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Help UCA alum Jason Rapert find 'The Normal Heart'

HBOs "The Normal Heart" demonstrates the insensitivity and discrimination gays faced at the onset of the US AIDS epidemic.
HBOs "The Normal Heart" demonstrates the insensitivity and discrimination gays faced at the onset of the US AIDS epidemic.
Photo by Jason Kempin/Getty Images

It is ironic (or a cruel and intolerant non-coincidence) that while Arkansas is undergoing one of its more vitriolic anti-LGBT movements, “The Normal Heart” is running on HBO. It is only natural that Arkansas and its constitutional representatives, like UCA political science grad Jason Rapert, are out of touch with what the rest of the country is doing.

Rapert’s tweets and retweets, even on a Sunday after mass, are engagements in uncivil political wars against “immorality” (thus sexuality) in the name of God. I checked Rapert’s Twitter page because it was hard to watch HBO's “The Normal Heart” and not think of Rapert’s ADG rant last week against the constitutionality of same-sex marriage.

“The Normal Heart” is hard to watch, even if you like Mark Ruffalo. The male characters are mostly white men who look like Jason Rapert. Successful professionals. They are homosexuals, gay men, with good jobs, good reputations and good connections; and half of them have AIDS. The sick white men have sores, large, purple open sores that won’t heal and eventually kill.

Ruffalo plays a journalist, Ned Weeks, who wants a cure because he wants his friends to live. He calls AIDS a plague. He’s a Yale graduate with the heart of a lion and the movie gets real when Weeks’ lover accuses him of being a carrier. Weeks doesn’t get sick in the film. The film is based on real 1980s AIDS activists.

It’s good thing Weeks is an honest fighter (thus gay activist) because his boyfriend had a plot of land and an insurance policy he wanted Weeks to have after his death. That’s what love does. It produces.

The film is set in the 80s and at the time, no one cares about Ned Weeks’ life or his dying male friends. Not the gay mayor, not President Ronald Reagan, not heterosexual males who purchased prostitutes. No one cared because the men were gay.

That’s like not caring about a person because he or she loves cats or horses and you simply don’t love cats or horses and nor do you understand why anyone would have one. The law is written to protect all of its citizens in their pursuit of happiness whether they feed deer, kill deer, whether or not they own cats, horses, or spiders and whether or not they are gay.

Like Apple and Microsoft, 2014 politicians should be elected because they create and implement ideas and laws that make a citizen’s life easier. Opposing a new idea for the sake of keeping the world the same isn’t what the world expects to hear from politicians who tweet with iPhones.

It saddens me that “The Normal Heart” is running and Jason Rapert’s Twitter page is filled with references to an article published earlier this month that should have been put to rest the day after. It's no longer cool or normal to outwardly express opposition to the lives of gay people because that is a conversation about sex and other people's sex lives aren't anyone's business.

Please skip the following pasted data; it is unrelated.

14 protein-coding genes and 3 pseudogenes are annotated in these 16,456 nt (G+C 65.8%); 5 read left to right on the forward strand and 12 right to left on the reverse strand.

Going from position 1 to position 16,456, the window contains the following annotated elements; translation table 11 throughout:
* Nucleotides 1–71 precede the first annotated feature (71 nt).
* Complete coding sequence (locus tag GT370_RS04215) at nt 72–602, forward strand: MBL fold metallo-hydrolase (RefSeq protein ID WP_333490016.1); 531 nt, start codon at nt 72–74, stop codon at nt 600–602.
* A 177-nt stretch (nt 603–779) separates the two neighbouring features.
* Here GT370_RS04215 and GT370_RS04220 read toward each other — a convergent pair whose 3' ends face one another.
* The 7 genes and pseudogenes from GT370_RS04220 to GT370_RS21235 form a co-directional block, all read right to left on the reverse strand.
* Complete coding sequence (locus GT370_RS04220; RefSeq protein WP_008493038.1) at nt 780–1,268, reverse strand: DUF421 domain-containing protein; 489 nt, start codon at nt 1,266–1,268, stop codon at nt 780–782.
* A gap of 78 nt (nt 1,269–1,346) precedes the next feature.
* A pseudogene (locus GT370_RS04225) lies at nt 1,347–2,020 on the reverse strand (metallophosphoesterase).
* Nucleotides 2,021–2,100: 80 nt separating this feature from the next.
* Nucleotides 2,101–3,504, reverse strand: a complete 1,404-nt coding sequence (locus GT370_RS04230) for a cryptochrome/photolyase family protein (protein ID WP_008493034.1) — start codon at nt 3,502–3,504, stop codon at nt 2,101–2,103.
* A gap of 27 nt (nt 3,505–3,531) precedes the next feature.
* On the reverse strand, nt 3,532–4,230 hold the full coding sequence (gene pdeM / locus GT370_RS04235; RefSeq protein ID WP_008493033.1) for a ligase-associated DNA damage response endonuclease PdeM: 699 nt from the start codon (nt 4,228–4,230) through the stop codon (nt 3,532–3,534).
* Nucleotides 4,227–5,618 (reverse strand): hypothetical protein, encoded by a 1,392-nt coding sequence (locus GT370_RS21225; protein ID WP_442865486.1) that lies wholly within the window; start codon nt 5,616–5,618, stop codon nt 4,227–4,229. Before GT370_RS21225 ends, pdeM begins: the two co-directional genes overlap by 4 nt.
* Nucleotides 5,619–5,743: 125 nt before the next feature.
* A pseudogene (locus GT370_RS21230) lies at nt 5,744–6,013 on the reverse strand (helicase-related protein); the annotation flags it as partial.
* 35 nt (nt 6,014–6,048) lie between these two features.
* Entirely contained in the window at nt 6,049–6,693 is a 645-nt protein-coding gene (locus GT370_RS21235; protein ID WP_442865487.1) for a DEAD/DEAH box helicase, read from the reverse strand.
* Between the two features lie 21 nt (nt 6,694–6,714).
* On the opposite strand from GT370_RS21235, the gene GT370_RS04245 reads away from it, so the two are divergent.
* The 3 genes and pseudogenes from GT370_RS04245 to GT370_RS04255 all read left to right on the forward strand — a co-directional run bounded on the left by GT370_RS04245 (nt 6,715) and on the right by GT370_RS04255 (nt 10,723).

HBO's “The Normal Heart” highlights the fact that so many powerful men in important, well paying jobs are gay. Consequently, I have to question the wisdom of a 21st century politician who publishes anti-gay perspectives and relies on an ever evolving Constitution and a Bible to support a biased ideology that warps one's ability to evenly mete out justice. It's in poor taste, even for Arkansas.

The Arkansas Democrat Gazette, like a washed out actor, will publish whatever, including unwitting homophobic editorials for the sake of improving readership and sales. And that paper will publish whatever even if the aftermath of one's unpoetic vitriol is the potential demise of a little politician too big too fail, thus too big to apologize.

Change, unfortunately doesn't come without turmoil for those opposed and those in favor.

What's most sad about the editorial and its ramifications for Jason Rapert is that the bad feelings would go away if Rapert just apologized. When people make honest mistakes, God forgives, people forgive, everything is good and people go and grow. It's an honest mistake to use the Bible to oppose another person's sex life. Thinking about someone else's sexual livelihood breaks a commandment. People shouldn't be thinking about another's lover. That's a sin.

If Rapert apologized for his ignorance, then he wouldn't have to spend hours on the most sacred of days defending himself on Twitter like a fallen Egyptian politician whose 21st century citizens decided they wanted to use the internet. Surely Rapert knows more today than he did nine days ago before his anti-gay writings were published.

If he doesn't, he should have a heart and watch "The Normal Heart" on HBO so he can learn and set a good example for his church, his followers, and his constituents.Or Jason Rapert can stay the same and create more unnecessary problems (instead of jobs) at a time when busy people with busy lives really don't want trouble.

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